Imaginative, entertaining, fast-paced and seriously steamy! I’d love this to be a longer story, simply so Brenna can show us more about the characters and their fictional world. I was impressed by the clear writing in the love-making scenes, as three-way action can be tricky to describe.
(in the UK, just swap the .com for

Trainwreck Book 1, by Michael Michelle Rakes

Wow. The main character isn’t pushed outside his comfort zone, it’s totally out of sight from beginning to end.

There are two interwoven themes, one an interesting sex-related cop story, the other is how Vincent copes with the incredible problems he has in his head, his marriage and his work. Gritty simply doesn't describe it, this is a rough, intense ride and the sex is very BDSM. Although this isn't really my taste, I just kept wanting to read on... Excellent writing.

Whoever advise the author to split this into two books is a rotten so-and-so, as this book ended as things spiralled downwards, and I wanted to know what happens next! But I’ve already bought book 2, so I can find out.
(in the UK, just swap the .com for

Sunday, 19 June 2016

Giving Feedback - Nits, Crits and Reviews

This piece, my personal thoughts about how to give a writer helpful feedback on their work, was originally posted on the ERWA blog ( I tweaked it slightly in light of some of the constructive comments offered on it.

One of the great features of being a contributor to the ERWA is the "storytime" mailing list, where we can post pieces of our work for constructive feedback. Of course, reading this can sometimes be disheartening, but I strongly believe that knowing what readers make of your work is a key step to becoming a better writer. Once I started offering feedback, I found it helped my own writing, particularly if I could mentally "step back" and be fairly objective about my work.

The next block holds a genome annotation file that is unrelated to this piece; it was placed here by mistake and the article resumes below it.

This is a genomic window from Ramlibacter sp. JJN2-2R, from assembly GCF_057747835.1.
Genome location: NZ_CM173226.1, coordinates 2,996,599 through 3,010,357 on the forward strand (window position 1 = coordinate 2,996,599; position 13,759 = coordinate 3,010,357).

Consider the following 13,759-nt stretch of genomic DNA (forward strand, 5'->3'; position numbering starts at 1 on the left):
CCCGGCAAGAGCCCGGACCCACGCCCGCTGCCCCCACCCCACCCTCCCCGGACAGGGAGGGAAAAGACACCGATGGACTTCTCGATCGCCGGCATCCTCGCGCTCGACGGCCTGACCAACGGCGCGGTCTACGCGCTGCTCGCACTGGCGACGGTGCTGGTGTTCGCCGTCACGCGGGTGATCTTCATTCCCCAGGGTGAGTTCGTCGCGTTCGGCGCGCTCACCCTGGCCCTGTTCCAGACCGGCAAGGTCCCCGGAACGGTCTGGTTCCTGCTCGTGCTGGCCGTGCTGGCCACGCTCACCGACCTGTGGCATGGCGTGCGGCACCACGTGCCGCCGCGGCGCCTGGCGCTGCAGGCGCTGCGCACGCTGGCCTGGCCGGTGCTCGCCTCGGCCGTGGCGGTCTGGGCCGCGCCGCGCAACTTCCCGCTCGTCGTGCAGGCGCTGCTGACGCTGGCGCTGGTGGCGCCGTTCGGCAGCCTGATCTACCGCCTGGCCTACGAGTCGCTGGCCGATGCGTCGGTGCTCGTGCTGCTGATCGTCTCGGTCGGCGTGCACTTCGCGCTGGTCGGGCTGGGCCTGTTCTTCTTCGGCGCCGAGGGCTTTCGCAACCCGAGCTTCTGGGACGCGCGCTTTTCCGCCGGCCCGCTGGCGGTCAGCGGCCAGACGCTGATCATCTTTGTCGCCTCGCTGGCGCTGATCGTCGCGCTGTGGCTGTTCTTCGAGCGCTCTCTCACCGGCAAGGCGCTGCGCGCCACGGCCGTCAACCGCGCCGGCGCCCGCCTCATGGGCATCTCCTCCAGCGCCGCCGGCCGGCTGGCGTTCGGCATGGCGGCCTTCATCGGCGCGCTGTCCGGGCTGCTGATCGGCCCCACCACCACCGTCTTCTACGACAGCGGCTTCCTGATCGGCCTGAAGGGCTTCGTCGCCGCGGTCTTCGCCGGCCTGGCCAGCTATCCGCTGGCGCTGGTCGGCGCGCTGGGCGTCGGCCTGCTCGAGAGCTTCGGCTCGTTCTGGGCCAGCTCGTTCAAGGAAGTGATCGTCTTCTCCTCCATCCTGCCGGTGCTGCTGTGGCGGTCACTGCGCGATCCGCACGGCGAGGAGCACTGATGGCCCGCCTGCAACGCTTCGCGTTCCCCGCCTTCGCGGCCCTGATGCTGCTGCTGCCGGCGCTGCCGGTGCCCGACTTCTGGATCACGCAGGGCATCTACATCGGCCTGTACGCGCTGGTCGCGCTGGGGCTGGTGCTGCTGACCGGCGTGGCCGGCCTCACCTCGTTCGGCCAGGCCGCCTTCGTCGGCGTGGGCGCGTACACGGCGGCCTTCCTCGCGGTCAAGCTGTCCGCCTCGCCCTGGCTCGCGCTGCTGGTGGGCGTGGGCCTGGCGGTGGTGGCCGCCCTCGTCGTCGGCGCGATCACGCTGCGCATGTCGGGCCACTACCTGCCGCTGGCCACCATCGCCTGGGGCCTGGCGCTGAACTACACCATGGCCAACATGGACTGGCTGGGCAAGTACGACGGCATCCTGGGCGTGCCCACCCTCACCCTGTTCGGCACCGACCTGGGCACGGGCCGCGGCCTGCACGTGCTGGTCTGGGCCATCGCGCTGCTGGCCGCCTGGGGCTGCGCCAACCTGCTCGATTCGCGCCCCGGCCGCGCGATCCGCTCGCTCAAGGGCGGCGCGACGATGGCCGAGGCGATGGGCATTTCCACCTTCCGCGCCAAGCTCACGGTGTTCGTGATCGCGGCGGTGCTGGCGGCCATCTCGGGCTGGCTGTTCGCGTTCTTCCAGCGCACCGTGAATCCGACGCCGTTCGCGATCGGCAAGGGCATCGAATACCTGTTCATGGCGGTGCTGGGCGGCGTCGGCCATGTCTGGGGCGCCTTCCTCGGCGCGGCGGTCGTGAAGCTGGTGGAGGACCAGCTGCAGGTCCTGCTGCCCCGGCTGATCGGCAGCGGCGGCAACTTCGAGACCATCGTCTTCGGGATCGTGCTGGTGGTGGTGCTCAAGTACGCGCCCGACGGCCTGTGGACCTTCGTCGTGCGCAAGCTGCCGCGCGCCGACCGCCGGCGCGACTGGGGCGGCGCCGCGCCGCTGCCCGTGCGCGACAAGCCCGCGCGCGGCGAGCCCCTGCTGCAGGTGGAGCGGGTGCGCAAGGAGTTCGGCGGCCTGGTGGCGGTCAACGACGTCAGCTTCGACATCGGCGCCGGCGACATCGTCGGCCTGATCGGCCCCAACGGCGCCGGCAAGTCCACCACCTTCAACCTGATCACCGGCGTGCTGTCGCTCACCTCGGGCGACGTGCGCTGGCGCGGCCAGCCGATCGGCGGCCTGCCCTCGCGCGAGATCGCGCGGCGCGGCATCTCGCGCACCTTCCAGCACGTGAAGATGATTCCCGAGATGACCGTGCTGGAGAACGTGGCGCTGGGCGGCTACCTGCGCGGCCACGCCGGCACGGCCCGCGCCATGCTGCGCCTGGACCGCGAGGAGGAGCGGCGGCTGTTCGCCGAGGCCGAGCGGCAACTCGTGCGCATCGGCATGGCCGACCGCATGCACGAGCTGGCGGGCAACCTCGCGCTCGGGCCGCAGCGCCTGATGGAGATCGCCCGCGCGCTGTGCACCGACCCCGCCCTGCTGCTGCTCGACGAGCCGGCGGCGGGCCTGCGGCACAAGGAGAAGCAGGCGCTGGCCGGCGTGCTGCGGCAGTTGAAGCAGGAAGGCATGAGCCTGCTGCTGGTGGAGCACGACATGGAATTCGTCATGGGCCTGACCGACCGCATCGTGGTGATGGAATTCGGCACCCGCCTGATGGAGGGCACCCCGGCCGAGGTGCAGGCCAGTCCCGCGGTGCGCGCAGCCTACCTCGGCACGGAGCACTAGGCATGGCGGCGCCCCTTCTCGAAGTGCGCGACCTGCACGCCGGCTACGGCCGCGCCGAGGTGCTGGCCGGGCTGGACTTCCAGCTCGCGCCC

I'm sure every writer feels insecure and hopes for "wow, this is great". Realistically, the best we'll ever get is a variation on "this is good, hope I can help you make it even better".

So, if you want to give a writer some feedback, how can you be helpful?

The first thing is to remember that your feedback is your opinion. By all means be confident in your opinion, but the writer doesn't have to agree with you. It is their work, after all!

What you write may not come across quite as you intend, and it's only courteous to critique others in the way you hope they would your own work.

The simplest form of feedback is to tell them what you thought or how you felt about the story as a whole. You don't have to write a lot. Simply knowing that it engaged and entertained a reader can make a big difference to the writer's confidence, especially if they're having a rough patch and doubting themselves. If you really liked something, maybe the characters, dialogue or "action" scenes, say so. 

And why not make it your feedback? All you have to do is use "I" rather than a generic "you" or "the reader".

If you want to give more detailed feedback, this is typically in the form of "nits" and "crits".

Nits are details like punctuation, grammar, spelling, misplaced name tags, confused descriptions of action and so on. These are things an editor would look out for in a submitted manuscript. Remember that UK and US English have differences in spelling, vocabulary and usage.

Ideally "crit" means a constructive critique, not criticism in the everyday sense - someone put time and effort into writing that piece and will feel anxious about how it's received. Critiques may be fairly general comments about how you found the style, plot, use of dialogue, or the way characters are described, or they can be more in-depth, such as suggestions on how to rephrase sections.